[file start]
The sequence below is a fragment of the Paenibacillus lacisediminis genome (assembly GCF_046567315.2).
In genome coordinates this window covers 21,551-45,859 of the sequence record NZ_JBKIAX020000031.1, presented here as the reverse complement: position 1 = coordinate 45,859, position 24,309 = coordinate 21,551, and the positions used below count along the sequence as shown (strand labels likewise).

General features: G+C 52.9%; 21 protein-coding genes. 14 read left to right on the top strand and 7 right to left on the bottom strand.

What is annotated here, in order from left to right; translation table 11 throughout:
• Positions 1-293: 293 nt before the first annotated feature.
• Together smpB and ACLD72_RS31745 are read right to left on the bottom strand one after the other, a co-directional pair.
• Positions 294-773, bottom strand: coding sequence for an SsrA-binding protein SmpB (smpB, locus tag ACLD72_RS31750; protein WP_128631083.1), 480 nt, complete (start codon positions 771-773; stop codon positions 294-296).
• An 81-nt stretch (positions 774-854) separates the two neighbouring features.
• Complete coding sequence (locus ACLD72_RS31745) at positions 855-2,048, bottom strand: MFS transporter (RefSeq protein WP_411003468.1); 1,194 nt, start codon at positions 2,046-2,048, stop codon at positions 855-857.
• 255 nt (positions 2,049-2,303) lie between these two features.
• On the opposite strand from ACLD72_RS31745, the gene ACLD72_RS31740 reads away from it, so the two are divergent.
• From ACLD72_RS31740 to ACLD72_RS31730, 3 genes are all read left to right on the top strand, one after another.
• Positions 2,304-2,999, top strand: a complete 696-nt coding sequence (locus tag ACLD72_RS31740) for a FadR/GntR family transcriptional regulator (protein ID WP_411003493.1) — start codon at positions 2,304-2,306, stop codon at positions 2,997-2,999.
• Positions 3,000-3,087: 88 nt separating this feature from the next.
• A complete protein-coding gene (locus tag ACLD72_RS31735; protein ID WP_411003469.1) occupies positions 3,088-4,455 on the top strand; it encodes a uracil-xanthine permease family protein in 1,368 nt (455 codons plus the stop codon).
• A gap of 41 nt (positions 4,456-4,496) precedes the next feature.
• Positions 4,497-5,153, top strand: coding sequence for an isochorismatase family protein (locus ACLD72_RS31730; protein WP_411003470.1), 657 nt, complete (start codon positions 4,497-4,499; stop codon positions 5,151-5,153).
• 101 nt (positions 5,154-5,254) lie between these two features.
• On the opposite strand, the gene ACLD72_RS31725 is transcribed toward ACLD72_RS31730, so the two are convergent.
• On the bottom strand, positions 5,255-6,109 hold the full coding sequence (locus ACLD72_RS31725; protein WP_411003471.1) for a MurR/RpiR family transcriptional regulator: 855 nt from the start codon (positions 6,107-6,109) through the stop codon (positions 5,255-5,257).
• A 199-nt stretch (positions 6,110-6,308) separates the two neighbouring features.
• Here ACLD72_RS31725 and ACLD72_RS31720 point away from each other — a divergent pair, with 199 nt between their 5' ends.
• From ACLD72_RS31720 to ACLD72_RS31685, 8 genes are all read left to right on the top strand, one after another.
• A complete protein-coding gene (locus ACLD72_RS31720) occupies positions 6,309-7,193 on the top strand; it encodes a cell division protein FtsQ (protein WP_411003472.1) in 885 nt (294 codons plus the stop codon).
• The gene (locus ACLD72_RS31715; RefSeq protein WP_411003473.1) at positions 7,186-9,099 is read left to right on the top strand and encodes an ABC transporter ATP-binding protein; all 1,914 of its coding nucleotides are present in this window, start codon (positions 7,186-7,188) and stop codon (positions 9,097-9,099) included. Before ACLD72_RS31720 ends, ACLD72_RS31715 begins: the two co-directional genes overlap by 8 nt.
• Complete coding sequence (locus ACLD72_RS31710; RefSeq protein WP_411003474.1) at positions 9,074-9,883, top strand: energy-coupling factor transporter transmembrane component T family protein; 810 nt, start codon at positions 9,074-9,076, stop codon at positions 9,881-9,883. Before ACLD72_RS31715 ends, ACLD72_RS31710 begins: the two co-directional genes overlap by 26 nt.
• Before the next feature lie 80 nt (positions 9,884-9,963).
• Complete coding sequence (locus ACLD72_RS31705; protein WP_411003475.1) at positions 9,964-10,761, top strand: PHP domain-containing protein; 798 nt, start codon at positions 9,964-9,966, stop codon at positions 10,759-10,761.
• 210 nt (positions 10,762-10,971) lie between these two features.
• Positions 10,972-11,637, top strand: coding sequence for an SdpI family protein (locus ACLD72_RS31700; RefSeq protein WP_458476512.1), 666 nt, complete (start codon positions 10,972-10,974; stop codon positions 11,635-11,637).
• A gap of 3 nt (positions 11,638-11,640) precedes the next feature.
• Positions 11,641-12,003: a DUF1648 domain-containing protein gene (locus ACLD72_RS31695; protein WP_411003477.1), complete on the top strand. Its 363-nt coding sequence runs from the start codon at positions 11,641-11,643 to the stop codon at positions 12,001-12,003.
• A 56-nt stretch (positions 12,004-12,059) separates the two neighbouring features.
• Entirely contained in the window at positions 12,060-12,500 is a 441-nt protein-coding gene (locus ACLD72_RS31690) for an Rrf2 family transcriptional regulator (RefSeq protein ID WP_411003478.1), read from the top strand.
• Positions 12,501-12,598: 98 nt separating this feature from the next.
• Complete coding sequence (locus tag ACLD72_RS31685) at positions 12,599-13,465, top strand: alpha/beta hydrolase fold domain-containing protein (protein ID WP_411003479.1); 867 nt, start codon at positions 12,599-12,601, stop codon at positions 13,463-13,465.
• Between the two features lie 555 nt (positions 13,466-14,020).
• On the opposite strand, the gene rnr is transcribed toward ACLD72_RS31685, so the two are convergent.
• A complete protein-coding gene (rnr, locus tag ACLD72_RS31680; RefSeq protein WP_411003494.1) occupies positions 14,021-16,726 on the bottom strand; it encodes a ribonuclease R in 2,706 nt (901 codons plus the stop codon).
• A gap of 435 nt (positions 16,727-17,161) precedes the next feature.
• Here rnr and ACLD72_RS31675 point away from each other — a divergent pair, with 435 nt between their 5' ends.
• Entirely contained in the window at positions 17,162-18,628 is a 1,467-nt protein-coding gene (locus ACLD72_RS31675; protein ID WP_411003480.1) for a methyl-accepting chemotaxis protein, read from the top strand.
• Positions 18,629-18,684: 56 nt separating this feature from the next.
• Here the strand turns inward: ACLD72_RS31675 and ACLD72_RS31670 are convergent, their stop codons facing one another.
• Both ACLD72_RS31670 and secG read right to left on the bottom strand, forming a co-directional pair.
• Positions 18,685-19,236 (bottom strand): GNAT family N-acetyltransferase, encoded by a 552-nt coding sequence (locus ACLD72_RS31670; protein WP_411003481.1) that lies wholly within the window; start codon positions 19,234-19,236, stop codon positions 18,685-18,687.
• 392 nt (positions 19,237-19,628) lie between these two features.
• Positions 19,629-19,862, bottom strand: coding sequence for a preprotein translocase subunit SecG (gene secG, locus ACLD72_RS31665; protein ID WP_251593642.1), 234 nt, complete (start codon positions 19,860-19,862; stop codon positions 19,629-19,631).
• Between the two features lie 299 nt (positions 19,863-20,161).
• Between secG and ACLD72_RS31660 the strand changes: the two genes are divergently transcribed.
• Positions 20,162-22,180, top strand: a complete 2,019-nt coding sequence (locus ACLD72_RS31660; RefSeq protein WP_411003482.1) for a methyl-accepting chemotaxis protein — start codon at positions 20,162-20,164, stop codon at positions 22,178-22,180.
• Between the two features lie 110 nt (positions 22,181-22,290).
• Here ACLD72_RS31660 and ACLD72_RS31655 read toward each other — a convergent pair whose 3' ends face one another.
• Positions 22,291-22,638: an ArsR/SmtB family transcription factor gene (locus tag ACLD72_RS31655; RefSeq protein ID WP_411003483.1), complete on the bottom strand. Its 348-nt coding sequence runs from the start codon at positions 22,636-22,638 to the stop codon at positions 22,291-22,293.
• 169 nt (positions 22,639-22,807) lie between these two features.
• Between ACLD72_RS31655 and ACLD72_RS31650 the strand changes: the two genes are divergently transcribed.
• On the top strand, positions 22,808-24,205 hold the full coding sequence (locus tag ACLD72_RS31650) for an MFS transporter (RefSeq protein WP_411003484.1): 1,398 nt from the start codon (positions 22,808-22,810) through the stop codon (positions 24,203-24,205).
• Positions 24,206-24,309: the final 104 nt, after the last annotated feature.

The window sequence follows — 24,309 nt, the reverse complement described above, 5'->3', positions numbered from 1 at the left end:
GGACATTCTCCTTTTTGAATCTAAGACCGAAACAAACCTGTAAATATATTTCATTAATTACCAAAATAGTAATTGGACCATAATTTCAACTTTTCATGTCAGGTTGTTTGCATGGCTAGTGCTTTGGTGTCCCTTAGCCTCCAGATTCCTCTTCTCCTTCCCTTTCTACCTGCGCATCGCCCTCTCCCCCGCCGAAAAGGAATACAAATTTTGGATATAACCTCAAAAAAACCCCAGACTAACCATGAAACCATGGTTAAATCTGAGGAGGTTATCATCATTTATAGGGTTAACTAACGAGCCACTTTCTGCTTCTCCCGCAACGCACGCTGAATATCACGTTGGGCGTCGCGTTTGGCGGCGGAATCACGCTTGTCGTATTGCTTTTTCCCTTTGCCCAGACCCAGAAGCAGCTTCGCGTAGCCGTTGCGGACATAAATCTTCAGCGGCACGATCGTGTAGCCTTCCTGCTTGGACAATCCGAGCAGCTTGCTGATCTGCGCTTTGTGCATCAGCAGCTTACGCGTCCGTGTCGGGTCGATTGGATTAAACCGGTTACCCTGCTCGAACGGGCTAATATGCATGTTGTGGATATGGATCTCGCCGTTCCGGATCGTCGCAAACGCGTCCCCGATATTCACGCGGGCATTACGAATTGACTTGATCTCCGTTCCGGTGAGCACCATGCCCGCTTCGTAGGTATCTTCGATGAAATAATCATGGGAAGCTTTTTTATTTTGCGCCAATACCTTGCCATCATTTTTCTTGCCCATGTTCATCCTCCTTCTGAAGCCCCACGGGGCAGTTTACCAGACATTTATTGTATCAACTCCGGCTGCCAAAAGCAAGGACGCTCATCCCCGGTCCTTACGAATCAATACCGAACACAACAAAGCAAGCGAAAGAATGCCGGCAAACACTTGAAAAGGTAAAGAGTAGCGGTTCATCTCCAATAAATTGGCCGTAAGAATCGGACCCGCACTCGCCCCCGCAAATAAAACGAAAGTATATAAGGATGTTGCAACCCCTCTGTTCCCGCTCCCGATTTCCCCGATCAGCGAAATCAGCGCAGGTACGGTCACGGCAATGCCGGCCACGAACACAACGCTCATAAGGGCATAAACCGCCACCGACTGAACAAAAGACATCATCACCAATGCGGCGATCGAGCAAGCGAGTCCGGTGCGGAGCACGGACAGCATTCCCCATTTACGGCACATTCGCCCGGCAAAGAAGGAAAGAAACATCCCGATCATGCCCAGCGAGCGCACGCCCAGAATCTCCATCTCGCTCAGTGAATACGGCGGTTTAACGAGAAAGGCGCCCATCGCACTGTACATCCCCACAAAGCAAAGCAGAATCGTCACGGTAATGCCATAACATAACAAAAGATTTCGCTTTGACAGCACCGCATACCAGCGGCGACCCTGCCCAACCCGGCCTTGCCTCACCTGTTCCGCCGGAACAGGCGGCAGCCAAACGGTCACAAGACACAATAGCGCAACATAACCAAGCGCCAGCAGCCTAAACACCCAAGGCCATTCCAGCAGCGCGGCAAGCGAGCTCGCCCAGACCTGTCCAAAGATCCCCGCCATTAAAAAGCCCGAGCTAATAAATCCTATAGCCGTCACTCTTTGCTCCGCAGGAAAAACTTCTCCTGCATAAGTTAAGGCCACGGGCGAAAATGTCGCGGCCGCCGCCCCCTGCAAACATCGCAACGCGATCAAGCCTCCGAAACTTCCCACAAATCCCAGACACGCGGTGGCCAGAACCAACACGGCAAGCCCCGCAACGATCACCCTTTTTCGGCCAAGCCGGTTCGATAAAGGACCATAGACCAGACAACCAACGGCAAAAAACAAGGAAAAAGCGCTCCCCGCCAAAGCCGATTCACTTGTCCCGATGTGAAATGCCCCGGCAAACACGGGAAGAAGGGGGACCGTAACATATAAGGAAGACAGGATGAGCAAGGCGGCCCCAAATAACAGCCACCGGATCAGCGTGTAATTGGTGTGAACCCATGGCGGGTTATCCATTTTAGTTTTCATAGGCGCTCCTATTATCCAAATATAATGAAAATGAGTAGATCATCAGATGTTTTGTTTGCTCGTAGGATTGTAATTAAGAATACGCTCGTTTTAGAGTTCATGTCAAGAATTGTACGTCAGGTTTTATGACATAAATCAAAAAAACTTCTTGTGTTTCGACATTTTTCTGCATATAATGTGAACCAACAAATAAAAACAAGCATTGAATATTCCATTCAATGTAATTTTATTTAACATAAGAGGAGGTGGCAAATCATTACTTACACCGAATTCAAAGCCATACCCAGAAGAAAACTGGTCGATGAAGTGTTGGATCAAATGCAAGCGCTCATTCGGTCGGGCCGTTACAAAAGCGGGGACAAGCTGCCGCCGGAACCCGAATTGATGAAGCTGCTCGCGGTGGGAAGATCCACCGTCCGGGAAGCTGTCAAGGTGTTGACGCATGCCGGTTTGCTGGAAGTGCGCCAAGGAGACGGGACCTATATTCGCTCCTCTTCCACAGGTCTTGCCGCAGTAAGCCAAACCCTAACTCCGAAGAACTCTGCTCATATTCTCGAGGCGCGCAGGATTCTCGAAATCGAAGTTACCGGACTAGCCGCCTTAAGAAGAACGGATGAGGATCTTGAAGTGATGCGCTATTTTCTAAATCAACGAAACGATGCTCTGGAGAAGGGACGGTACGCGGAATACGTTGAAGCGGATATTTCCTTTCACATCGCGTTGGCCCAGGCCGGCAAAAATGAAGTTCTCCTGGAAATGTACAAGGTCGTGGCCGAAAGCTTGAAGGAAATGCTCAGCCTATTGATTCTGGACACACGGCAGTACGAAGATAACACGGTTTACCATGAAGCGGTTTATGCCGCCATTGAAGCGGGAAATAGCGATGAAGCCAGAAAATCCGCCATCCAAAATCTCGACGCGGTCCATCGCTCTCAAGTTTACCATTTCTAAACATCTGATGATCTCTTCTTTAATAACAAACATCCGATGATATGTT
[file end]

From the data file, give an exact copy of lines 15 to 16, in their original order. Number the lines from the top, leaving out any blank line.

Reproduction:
• A complete protein-coding gene (locus tag ACLD72_RS31735; protein ID WP_411003469.1) occupies positions 3,088-4,455 on the top strand; it encodes a uracil-xanthine permease family protein in 1,368 nt (455 codons plus the stop codon).
• A gap of 41 nt (positions 4,456-4,496) precedes the next feature.